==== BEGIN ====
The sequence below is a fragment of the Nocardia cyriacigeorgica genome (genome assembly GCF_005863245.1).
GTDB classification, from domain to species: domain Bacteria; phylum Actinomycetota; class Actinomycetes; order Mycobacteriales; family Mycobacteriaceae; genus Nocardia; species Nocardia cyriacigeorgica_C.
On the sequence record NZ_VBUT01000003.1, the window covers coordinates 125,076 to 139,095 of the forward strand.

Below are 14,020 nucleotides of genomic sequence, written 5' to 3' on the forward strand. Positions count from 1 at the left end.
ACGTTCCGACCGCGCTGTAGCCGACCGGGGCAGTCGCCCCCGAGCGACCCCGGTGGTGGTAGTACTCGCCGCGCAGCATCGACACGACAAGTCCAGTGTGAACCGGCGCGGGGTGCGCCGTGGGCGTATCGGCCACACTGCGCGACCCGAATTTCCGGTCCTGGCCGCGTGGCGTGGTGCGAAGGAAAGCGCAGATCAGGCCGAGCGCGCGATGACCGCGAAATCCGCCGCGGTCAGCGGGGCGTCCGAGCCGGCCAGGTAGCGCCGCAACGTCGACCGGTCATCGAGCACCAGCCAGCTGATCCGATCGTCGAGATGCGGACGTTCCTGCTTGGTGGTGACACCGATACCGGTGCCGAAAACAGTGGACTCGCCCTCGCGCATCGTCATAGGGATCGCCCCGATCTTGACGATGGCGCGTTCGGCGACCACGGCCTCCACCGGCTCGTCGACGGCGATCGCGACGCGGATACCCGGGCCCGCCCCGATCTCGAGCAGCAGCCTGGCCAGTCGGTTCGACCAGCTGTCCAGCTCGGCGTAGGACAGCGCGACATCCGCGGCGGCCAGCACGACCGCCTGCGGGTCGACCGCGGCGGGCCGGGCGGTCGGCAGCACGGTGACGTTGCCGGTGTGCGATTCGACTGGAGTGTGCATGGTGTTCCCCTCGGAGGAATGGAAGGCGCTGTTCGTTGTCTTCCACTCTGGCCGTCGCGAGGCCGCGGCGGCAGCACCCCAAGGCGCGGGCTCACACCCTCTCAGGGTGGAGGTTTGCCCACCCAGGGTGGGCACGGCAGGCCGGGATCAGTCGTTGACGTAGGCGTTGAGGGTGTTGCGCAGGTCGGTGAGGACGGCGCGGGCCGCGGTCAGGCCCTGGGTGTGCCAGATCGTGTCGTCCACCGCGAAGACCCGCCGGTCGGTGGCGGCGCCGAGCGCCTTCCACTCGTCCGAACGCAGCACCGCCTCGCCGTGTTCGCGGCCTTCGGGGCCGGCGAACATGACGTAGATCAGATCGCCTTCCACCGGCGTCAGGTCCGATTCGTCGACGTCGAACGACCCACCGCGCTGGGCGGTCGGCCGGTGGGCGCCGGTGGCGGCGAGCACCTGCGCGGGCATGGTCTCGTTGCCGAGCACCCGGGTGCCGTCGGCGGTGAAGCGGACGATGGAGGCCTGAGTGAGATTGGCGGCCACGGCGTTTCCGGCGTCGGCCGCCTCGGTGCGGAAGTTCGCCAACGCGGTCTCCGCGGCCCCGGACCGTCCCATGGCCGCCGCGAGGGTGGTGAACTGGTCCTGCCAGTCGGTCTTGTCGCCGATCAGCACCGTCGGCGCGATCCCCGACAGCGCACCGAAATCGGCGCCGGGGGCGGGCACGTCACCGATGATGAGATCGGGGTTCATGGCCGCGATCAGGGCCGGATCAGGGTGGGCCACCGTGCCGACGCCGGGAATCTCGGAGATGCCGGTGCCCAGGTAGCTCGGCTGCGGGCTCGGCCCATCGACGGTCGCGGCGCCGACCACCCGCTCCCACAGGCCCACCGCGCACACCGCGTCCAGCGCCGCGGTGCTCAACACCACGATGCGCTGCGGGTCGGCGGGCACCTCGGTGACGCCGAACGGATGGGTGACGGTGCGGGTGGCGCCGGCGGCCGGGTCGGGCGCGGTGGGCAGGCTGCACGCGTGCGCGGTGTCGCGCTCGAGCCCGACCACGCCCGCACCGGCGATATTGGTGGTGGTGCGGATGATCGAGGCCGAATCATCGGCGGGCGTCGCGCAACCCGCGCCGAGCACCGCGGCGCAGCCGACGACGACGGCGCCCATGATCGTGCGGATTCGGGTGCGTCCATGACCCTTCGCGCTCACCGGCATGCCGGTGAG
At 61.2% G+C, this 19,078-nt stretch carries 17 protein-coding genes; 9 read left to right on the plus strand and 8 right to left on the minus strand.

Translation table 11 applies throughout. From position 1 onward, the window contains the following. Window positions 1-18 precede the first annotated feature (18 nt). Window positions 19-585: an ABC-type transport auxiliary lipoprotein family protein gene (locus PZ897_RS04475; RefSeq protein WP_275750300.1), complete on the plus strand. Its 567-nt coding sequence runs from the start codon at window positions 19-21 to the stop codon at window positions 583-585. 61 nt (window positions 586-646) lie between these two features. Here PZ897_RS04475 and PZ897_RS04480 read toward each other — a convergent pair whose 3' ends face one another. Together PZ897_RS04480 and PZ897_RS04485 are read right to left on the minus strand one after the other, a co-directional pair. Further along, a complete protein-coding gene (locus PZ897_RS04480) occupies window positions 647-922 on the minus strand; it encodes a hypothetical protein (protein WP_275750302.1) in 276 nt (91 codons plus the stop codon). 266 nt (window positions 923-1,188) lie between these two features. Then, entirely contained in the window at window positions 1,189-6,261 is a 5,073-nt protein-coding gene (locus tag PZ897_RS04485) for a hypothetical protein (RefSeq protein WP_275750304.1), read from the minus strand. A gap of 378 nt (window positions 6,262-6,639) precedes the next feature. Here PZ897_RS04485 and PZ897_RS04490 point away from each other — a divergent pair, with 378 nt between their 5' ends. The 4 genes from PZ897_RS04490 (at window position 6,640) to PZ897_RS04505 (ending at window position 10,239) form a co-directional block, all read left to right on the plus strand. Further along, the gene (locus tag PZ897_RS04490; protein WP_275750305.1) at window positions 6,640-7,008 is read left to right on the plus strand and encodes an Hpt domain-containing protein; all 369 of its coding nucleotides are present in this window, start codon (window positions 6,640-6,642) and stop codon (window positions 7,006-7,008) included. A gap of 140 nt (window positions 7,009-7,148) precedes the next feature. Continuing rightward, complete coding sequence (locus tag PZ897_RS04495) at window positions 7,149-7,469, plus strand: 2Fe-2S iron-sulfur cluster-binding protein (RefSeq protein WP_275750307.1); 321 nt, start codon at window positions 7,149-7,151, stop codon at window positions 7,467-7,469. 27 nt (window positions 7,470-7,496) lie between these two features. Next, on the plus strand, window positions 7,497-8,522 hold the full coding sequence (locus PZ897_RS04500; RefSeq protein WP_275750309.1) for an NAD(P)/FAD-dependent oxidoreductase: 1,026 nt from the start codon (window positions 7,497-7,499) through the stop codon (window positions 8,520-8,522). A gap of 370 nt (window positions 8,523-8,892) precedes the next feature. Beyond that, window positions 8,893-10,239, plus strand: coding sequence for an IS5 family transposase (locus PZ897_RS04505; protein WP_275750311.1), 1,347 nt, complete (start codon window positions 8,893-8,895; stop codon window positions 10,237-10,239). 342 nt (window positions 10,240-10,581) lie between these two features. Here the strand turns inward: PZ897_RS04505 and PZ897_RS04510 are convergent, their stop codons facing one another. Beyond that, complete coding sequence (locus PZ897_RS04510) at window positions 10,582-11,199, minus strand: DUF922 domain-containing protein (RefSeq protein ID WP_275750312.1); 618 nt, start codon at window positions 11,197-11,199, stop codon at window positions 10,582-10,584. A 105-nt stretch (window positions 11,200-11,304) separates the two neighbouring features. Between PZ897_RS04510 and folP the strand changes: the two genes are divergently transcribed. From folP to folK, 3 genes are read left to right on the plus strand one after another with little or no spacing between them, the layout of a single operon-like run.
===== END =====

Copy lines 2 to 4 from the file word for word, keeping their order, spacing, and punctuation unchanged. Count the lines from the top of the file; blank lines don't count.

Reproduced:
GTDB classification, from domain to species: domain Bacteria; phylum Actinomycetota; class Actinomycetes; order Mycobacteriales; family Mycobacteriaceae; genus Nocardia; species Nocardia cyriacigeorgica_C.
On the sequence record NZ_VBUT01000003.1, the window covers coordinates 125,076 to 139,095 of the forward strand.

Below are 14,020 nucleotides of genomic sequence, written 5' to 3' on the forward strand. Positions count from 1 at the left end.